Re: POP3 protocol question

brtmac@ksu.ksu.edu Thu, 13 October 1994 01:34 UTC

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From: brtmac@ksu.ksu.edu
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Date: Thu, 13 Oct 1994 01:27:54 GMT
Message-Id: <199410130127.BAA09427@mort>
To: Steve Dorner <sdorner@qualcomm.com>
Cc: Michael D'Errico <michael.derrico@software.com>, POP3 IETF Mailing List <ietf-pop3+@andrew.cmu.edu>, Jerome Chan <yjc@po.cwru.edu>
Subject: Re: POP3 protocol question
In-Reply-To: <aabf8da806030001b412@[192.17.16.12]>
References: <aabf8da806030001b412@[192.17.16.12]>

Verily did Steve Dorner say on October 10, 1994:

>At 6:10 PM 10/10/94, Michael D'Errico wrote:
>>However, the ability to send mail does not belong in POP3.  No debate
>>necessary.  POP3 servers are such different creatures from SMTP servers
>>that I'm surprised anybody who understands both would argue for it.
>
>The reasons people argue for it are varied.  Some of the people doing the
>arguing are people who understand the issues quite well.  On the balance,
>I'm not convinced by them, but there's really no need to get absolutist
>about this.

Sending mail is but a small part of SMTP.  Adding the ability to send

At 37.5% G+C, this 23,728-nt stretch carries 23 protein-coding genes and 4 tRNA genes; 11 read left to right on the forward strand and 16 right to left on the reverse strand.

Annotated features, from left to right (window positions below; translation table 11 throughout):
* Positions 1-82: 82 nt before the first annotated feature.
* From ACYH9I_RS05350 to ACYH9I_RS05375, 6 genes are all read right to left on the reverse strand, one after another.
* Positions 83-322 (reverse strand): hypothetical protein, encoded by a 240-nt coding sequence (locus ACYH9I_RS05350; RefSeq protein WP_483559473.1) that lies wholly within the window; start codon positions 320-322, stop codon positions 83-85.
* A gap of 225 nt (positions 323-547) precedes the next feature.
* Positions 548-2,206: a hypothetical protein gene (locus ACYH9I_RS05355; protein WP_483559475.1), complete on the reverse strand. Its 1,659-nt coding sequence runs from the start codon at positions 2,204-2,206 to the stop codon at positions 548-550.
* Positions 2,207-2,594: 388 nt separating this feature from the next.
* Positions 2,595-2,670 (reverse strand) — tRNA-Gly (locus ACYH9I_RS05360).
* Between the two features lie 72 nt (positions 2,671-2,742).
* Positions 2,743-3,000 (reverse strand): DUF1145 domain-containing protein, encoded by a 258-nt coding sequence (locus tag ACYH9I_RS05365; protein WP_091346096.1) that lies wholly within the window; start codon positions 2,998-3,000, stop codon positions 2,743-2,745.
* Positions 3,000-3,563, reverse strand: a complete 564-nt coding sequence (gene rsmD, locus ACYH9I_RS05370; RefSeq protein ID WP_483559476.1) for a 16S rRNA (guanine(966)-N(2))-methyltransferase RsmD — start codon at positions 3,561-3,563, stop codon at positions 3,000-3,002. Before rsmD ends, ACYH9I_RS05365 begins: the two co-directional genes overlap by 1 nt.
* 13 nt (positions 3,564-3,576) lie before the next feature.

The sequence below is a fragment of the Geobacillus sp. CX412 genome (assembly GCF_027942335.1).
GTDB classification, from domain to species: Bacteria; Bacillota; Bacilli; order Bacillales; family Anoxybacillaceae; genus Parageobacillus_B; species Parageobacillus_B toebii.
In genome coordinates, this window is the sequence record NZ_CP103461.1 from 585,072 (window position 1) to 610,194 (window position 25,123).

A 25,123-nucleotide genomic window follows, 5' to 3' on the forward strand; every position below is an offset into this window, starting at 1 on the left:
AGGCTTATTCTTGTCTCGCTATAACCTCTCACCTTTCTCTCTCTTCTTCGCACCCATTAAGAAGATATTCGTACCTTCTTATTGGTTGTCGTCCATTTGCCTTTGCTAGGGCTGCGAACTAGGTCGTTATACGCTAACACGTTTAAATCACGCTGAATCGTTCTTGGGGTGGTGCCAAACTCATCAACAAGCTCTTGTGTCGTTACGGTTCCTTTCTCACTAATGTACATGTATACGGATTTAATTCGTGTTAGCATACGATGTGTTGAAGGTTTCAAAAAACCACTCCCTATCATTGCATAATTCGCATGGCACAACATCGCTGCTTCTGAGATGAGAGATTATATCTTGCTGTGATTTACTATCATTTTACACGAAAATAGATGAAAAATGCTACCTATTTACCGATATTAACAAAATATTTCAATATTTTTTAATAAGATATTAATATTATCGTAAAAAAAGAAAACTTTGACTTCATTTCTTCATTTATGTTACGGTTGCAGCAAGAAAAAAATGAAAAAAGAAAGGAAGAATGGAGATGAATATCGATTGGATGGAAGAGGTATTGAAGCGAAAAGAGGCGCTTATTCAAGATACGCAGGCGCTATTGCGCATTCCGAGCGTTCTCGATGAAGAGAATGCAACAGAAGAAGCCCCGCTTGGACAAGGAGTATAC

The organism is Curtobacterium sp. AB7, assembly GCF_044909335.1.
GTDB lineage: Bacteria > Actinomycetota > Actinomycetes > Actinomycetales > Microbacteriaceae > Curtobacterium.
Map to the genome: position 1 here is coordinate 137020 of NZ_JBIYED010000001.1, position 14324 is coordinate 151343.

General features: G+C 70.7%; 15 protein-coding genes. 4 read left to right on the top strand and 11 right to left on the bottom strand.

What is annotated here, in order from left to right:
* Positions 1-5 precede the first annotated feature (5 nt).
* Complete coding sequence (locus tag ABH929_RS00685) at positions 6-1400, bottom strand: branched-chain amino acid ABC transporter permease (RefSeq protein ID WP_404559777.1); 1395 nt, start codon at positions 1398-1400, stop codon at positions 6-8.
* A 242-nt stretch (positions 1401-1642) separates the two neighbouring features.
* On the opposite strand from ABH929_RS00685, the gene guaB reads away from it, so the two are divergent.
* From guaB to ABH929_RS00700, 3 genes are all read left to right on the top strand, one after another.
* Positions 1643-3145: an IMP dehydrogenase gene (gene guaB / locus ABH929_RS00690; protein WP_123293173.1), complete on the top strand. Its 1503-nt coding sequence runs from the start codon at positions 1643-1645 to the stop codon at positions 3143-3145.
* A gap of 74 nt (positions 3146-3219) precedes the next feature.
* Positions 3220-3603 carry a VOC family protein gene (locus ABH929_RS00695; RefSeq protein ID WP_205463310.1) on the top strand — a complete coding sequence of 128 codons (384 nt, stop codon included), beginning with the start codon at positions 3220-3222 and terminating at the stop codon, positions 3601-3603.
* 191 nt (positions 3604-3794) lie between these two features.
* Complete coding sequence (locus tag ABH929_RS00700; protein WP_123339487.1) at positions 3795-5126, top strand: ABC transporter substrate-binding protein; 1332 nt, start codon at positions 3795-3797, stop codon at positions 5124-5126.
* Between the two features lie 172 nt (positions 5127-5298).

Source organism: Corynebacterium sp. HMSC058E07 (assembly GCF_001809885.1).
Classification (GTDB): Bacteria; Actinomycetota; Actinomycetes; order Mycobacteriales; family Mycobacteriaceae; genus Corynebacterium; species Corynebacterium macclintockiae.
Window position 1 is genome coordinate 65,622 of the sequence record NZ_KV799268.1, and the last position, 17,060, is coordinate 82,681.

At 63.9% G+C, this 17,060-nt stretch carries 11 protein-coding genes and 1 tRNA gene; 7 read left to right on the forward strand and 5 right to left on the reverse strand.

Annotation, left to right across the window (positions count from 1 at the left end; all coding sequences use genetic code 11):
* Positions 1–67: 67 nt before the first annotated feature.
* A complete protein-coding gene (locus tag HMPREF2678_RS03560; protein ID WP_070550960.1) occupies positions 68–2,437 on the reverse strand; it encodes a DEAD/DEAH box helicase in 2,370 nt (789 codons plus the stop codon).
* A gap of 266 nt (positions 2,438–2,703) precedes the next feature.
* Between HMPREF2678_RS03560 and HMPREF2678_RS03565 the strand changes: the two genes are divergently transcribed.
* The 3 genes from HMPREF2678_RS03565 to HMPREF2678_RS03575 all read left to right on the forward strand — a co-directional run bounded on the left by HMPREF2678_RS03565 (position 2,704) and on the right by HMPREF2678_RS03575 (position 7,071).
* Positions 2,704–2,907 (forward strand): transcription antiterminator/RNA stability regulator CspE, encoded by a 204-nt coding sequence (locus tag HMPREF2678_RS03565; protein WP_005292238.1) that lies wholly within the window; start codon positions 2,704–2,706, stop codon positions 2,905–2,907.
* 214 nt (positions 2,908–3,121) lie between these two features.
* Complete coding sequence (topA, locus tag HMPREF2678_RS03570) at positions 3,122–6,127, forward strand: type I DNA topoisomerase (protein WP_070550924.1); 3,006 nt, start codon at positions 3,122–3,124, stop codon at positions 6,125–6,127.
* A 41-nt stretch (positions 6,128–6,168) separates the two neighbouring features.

mail to a POP3 server requires adding one more command and execing
sendmail with the proper options to take the mail from the POP client.
Also, adding the ability to send mail via the POP3 server from a
client is also simple.  Much simpler than having to open yet another
connection to yet another server and then doing in effect what you are
doing to send the mail to the POP3 server, but with a more complicated
protocol.

On the other hand, since the XTND XMIT function is not universally
implemented, all good POP client implementations have to know SMTP,
so the only real win is the ease of setting up a POP client where the
server accepts the XTND XMIT function.

Brett McCoy, UNIX Systems Administrator
Computing and Network Services
Kansas State University,  Manhattan KS  66506
vox: (913) 532-4908 / fax: (913) 532-5914 / e-mail: brtmac@ksu.ksu.edu